How is it that the United States of America adopted a tax system proposed by Karl Marx? Well, it goes back to the Woodrow Wilson presidency, also known as the first progressive presidency in America –the last one being that of Barry Soetoro. It was then in 1913 that the federal income tax was introduced, and it was not based on consumption, but rather production…and it was progressive, meaning the higher your production, the greater the taxation. Ask yourself, is that reflective of liberty, or tyranny, as Lincoln delineated?
Furthermore, as we’ve decided to grow the federal government, the necessity for greater taxation has increased, but for what purpose? As Scottish political philosopher, Alexander Fraser Tytler stated, “A democracy cannot exist as a permanent form of government. It can only exist until the voters discover that they can vote themselves largesse from the public treasury. From that moment on, the majority always votes for the candidates promising the most benefits from the public treasury with the result that a democracy always collapses over loose fiscal policy, always followed by a dictatorship. The average age of the world’s greatest civilizations has been 200 years. These nations have progressed through this sequence: From bondage to spiritual faith; From spiritual faith to great courage; From courage to liberty; From liberty to abundance; From abundance to selfishness; From selfishness to apathy; From apathy to dependence; From dependence, back into bondage.”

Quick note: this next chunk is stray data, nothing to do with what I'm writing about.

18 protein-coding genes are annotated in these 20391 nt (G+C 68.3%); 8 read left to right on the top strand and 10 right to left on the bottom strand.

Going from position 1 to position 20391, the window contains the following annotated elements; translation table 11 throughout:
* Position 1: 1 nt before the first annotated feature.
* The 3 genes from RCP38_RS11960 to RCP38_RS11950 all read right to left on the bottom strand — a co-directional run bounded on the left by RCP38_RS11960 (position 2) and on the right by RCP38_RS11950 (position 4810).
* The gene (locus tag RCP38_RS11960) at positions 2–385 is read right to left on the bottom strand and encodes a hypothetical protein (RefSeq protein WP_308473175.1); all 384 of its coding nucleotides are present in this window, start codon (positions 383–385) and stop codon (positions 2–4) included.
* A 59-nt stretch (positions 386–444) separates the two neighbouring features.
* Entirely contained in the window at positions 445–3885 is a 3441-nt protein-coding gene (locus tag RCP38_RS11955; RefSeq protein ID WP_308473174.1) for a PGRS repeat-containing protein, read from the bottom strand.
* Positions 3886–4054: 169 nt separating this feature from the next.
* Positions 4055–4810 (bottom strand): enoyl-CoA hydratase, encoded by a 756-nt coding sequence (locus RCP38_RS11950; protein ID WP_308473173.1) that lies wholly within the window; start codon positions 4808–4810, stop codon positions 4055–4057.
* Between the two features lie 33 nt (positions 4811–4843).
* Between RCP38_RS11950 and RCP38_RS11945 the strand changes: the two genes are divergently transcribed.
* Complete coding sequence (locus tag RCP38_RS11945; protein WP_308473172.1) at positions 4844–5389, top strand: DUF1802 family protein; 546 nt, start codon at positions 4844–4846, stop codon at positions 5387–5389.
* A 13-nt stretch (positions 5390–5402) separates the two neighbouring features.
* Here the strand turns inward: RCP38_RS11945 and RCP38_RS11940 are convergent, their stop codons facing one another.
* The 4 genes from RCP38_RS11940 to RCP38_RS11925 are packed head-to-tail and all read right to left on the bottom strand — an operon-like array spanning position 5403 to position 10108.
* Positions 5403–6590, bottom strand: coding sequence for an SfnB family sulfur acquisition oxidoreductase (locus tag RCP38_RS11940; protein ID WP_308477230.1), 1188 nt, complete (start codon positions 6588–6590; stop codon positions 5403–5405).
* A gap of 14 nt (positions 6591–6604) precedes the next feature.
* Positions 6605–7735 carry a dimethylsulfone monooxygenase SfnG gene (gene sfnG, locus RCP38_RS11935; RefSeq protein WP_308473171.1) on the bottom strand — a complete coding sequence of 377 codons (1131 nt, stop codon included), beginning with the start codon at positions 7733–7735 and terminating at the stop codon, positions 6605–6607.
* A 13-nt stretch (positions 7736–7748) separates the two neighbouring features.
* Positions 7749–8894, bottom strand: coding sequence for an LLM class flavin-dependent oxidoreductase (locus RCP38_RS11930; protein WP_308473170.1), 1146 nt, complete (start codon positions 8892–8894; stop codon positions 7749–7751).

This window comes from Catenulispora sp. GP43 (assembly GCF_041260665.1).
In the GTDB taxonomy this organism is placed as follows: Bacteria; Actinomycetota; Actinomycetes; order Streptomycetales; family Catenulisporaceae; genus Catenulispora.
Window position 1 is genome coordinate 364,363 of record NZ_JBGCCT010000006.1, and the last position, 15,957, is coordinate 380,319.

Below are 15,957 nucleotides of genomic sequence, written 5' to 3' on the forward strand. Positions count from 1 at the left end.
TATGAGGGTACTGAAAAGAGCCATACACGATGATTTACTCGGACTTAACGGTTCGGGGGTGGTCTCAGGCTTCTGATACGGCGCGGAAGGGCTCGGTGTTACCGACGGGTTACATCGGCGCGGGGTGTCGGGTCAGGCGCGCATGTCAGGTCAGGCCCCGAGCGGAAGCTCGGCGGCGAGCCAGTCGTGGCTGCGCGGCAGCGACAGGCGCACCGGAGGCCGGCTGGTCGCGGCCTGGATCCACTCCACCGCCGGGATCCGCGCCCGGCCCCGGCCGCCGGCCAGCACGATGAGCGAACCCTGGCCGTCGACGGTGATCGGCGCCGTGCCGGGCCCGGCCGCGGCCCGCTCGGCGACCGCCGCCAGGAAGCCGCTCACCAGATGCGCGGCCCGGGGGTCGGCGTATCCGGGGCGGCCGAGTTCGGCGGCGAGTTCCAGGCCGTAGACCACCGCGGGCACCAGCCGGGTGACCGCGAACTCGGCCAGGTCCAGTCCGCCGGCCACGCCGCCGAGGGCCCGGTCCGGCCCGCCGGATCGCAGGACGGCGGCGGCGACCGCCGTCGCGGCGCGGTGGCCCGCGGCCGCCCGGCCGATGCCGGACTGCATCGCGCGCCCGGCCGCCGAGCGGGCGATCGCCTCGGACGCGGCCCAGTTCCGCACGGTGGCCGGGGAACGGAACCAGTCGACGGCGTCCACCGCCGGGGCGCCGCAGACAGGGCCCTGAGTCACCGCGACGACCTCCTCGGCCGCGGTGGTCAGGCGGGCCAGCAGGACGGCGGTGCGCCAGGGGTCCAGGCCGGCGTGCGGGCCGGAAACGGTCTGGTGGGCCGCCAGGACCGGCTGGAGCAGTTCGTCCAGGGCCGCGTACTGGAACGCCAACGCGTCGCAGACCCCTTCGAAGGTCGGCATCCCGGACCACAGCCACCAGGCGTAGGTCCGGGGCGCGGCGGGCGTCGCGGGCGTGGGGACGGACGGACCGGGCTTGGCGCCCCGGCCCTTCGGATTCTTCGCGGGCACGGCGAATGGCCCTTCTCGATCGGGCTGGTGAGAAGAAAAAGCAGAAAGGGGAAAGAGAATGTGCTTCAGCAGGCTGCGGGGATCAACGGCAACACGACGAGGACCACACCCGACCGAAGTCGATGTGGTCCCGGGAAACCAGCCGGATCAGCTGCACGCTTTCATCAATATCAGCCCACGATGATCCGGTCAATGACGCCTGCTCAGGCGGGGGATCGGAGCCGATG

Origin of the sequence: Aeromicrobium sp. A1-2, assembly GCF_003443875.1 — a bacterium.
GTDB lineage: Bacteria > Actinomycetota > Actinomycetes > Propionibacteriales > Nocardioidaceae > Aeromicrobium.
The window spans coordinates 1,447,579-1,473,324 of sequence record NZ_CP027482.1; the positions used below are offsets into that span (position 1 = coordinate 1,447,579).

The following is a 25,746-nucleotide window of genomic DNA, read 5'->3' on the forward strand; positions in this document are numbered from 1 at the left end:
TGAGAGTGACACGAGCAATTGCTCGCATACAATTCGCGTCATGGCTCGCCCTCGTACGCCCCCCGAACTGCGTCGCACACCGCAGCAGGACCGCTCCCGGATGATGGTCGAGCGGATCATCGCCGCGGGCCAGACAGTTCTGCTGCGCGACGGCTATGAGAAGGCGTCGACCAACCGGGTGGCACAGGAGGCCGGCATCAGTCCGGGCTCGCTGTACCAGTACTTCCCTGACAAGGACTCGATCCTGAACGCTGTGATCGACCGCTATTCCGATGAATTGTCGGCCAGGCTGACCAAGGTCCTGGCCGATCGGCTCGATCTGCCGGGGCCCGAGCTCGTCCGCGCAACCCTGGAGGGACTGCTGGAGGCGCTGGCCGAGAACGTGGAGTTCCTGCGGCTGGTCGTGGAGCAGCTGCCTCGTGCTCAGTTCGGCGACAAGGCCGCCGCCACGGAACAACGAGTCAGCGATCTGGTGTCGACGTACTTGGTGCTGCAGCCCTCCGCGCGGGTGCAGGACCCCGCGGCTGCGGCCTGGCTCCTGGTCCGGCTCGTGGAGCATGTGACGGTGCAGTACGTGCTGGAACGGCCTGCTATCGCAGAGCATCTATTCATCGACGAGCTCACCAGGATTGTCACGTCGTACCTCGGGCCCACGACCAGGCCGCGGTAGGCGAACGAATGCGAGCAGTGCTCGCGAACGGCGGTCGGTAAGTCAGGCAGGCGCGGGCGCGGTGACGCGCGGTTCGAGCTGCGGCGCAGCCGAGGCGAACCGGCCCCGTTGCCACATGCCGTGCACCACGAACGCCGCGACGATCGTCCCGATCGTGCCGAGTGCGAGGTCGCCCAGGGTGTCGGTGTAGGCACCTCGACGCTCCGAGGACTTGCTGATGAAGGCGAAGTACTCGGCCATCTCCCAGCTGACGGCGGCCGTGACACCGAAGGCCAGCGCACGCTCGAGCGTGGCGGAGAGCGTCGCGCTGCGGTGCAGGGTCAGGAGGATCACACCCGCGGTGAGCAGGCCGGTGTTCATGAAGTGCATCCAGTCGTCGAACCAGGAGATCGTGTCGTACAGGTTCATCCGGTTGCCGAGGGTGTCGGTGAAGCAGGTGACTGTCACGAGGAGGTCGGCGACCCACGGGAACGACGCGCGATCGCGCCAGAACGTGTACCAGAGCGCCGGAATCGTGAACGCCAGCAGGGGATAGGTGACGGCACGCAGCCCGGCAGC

This is the trap in which our country, our Constitutional Republic is falling. The expansive growth of the federal government has been centered on providing more benefits and entitlements to the citizenry but this is being done on the backs of the productive. And the adept politician in America uses this leverage to demonize in order to secure the electoral support of those who have become so addicted to the largesse provided…such as the right to own a home, free healthcare, free college education, universal income. Through this philosophy, we have less liberty, more tyranny, and eventually we will have less productivity, and more inactivity, as encouraged by government, and by politicians who want more economic dependence, and not economic empowerment.
So, what would a liberty focused personal income tax reform system look like?